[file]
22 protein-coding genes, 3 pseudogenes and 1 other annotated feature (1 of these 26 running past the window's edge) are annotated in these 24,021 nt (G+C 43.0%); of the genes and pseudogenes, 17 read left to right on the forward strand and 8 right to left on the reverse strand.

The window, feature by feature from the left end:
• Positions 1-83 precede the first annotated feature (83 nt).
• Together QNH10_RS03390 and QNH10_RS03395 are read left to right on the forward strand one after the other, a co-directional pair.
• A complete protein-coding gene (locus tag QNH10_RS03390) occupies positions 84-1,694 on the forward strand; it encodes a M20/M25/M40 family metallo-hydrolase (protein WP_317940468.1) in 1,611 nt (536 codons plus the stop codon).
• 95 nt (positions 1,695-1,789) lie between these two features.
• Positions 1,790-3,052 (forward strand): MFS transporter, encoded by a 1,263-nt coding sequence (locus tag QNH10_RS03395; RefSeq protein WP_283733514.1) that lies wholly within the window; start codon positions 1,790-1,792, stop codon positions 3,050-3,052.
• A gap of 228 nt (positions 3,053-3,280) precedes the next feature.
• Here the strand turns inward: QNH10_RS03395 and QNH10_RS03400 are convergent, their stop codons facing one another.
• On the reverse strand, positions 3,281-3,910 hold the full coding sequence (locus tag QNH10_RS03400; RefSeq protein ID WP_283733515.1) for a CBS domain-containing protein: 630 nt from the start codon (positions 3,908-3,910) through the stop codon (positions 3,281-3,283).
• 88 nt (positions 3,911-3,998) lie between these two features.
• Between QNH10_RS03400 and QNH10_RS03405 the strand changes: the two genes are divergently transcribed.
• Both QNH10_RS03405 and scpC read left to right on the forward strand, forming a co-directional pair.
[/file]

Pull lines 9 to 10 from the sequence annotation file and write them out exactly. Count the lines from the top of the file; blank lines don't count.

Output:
• Here the strand turns inward: QNH10_RS03395 and QNH10_RS03400 are convergent, their stop codons facing one another.
• On the reverse strand, positions 3,281-3,910 hold the full coding sequence (locus tag QNH10_RS03400; RefSeq protein ID WP_283733515.1) for a CBS domain-containing protein: 630 nt from the start codon (positions 3,908-3,910) through the stop codon (positions 3,281-3,283).